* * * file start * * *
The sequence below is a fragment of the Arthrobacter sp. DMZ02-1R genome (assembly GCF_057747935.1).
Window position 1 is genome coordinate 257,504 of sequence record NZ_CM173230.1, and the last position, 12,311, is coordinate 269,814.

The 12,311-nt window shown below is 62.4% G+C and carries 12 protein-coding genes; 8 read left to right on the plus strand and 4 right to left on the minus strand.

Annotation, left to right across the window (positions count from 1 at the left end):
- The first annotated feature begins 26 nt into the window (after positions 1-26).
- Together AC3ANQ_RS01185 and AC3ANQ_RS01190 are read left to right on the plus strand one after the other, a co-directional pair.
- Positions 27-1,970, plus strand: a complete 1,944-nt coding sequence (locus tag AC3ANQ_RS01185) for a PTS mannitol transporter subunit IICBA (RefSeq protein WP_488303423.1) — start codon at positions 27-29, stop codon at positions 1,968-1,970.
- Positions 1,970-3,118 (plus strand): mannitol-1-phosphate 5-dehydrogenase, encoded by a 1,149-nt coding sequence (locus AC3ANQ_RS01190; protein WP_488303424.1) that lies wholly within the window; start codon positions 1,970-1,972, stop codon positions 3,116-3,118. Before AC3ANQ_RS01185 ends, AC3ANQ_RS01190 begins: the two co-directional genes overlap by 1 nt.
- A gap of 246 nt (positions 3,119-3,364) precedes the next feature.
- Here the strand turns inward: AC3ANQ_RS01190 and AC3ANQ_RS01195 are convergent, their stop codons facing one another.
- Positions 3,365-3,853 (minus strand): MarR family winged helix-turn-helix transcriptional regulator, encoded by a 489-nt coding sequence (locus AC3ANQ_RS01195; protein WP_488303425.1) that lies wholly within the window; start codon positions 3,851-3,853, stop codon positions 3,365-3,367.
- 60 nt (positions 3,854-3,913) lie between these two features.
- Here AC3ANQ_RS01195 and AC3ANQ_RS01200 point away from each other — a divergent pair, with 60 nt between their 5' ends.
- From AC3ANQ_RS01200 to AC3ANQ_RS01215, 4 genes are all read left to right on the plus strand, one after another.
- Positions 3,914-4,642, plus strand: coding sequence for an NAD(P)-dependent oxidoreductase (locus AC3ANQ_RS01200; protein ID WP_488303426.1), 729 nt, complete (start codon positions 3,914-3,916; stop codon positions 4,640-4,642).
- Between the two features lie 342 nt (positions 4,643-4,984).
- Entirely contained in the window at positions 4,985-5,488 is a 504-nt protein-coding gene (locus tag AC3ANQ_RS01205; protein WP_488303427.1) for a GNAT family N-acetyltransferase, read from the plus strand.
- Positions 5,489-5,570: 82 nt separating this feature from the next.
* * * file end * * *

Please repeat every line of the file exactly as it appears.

The sequence below is a fragment of the Arthrobacter sp. DMZ02-1R genome (assembly GCF_057747935.1).
Window position 1 is genome coordinate 257,504 of sequence record NZ_CM173230.1, and the last position, 12,311, is coordinate 269,814.

The 12,311-nt window shown below is 62.4% G+C and carries 12 protein-coding genes; 8 read left to right on the plus strand and 4 right to left on the minus strand.

Annotation, left to right across the window (positions count from 1 at the left end):
- The first annotated feature begins 26 nt into the window (after positions 1-26).
- Together AC3ANQ_RS01185 and AC3ANQ_RS01190 are read left to right on the plus strand one after the other, a co-directional pair.
- Positions 27-1,970, plus strand: a complete 1,944-nt coding sequence (locus tag AC3ANQ_RS01185) for a PTS mannitol transporter subunit IICBA (RefSeq protein WP_488303423.1) — start codon at positions 27-29, stop codon at positions 1,968-1,970.
- Positions 1,970-3,118 (plus strand): mannitol-1-phosphate 5-dehydrogenase, encoded by a 1,149-nt coding sequence (locus AC3ANQ_RS01190; protein WP_488303424.1) that lies wholly within the window; start codon positions 1,970-1,972, stop codon positions 3,116-3,118. Before AC3ANQ_RS01185 ends, AC3ANQ_RS01190 begins: the two co-directional genes overlap by 1 nt.
- A gap of 246 nt (positions 3,119-3,364) precedes the next feature.
- Here the strand turns inward: AC3ANQ_RS01190 and AC3ANQ_RS01195 are convergent, their stop codons facing one another.
- Positions 3,365-3,853 (minus strand): MarR family winged helix-turn-helix transcriptional regulator, encoded by a 489-nt coding sequence (locus AC3ANQ_RS01195; protein WP_488303425.1) that lies wholly within the window; start codon positions 3,851-3,853, stop codon positions 3,365-3,367.
- 60 nt (positions 3,854-3,913) lie between these two features.
- Here AC3ANQ_RS01195 and AC3ANQ_RS01200 point away from each other — a divergent pair, with 60 nt between their 5' ends.
- From AC3ANQ_RS01200 to AC3ANQ_RS01215, 4 genes are all read left to right on the plus strand, one after another.
- Positions 3,914-4,642, plus strand: coding sequence for an NAD(P)-dependent oxidoreductase (locus AC3ANQ_RS01200; protein ID WP_488303426.1), 729 nt, complete (start codon positions 3,914-3,916; stop codon positions 4,640-4,642).
- Between the two features lie 342 nt (positions 4,643-4,984).
- Entirely contained in the window at positions 4,985-5,488 is a 504-nt protein-coding gene (locus tag AC3ANQ_RS01205; protein WP_488303427.1) for a GNAT family N-acetyltransferase, read from the plus strand.
- Positions 5,489-5,570: 82 nt separating this feature from the next.